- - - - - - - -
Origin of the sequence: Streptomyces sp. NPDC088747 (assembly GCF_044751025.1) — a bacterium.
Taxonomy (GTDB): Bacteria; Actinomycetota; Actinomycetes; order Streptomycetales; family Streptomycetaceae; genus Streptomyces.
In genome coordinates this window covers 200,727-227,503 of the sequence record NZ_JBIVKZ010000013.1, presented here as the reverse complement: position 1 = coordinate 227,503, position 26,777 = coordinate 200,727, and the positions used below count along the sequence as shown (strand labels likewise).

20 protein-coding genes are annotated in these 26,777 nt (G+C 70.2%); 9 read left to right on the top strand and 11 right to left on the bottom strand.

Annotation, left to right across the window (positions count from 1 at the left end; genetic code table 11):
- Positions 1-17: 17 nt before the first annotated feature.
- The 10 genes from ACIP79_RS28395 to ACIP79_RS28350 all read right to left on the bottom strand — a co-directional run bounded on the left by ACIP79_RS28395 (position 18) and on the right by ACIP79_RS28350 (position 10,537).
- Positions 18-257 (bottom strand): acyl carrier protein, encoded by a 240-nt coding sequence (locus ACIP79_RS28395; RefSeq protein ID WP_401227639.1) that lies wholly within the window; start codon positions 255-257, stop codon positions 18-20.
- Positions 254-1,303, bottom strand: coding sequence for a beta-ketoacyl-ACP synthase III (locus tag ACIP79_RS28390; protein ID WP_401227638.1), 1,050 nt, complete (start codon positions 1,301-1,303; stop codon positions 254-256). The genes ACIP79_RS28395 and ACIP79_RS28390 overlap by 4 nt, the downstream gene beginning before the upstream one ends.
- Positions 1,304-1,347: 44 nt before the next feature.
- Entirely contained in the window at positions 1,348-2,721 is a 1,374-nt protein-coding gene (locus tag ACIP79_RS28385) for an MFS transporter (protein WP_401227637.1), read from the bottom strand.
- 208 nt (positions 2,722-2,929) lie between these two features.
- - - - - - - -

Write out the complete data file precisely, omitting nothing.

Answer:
Origin of the sequence: Streptomyces sp. NPDC088747 (assembly GCF_044751025.1) — a bacterium.
Taxonomy (GTDB): Bacteria; Actinomycetota; Actinomycetes; order Streptomycetales; family Streptomycetaceae; genus Streptomyces.
In genome coordinates this window covers 200,727-227,503 of the sequence record NZ_JBIVKZ010000013.1, presented here as the reverse complement: position 1 = coordinate 227,503, position 26,777 = coordinate 200,727, and the positions used below count along the sequence as shown (strand labels likewise).

20 protein-coding genes are annotated in these 26,777 nt (G+C 70.2%); 9 read left to right on the top strand and 11 right to left on the bottom strand.

Annotation, left to right across the window (positions count from 1 at the left end; genetic code table 11):
- Positions 1-17: 17 nt before the first annotated feature.
- The 10 genes from ACIP79_RS28395 to ACIP79_RS28350 all read right to left on the bottom strand — a co-directional run bounded on the left by ACIP79_RS28395 (position 18) and on the right by ACIP79_RS28350 (position 10,537).
- Positions 18-257 (bottom strand): acyl carrier protein, encoded by a 240-nt coding sequence (locus ACIP79_RS28395; RefSeq protein ID WP_401227639.1) that lies wholly within the window; start codon positions 255-257, stop codon positions 18-20.
- Positions 254-1,303, bottom strand: coding sequence for a beta-ketoacyl-ACP synthase III (locus tag ACIP79_RS28390; protein ID WP_401227638.1), 1,050 nt, complete (start codon positions 1,301-1,303; stop codon positions 254-256). The genes ACIP79_RS28395 and ACIP79_RS28390 overlap by 4 nt, the downstream gene beginning before the upstream one ends.
- Positions 1,304-1,347: 44 nt before the next feature.
- Entirely contained in the window at positions 1,348-2,721 is a 1,374-nt protein-coding gene (locus tag ACIP79_RS28385) for an MFS transporter (protein WP_401227637.1), read from the bottom strand.
- 208 nt (positions 2,722-2,929) lie between these two features.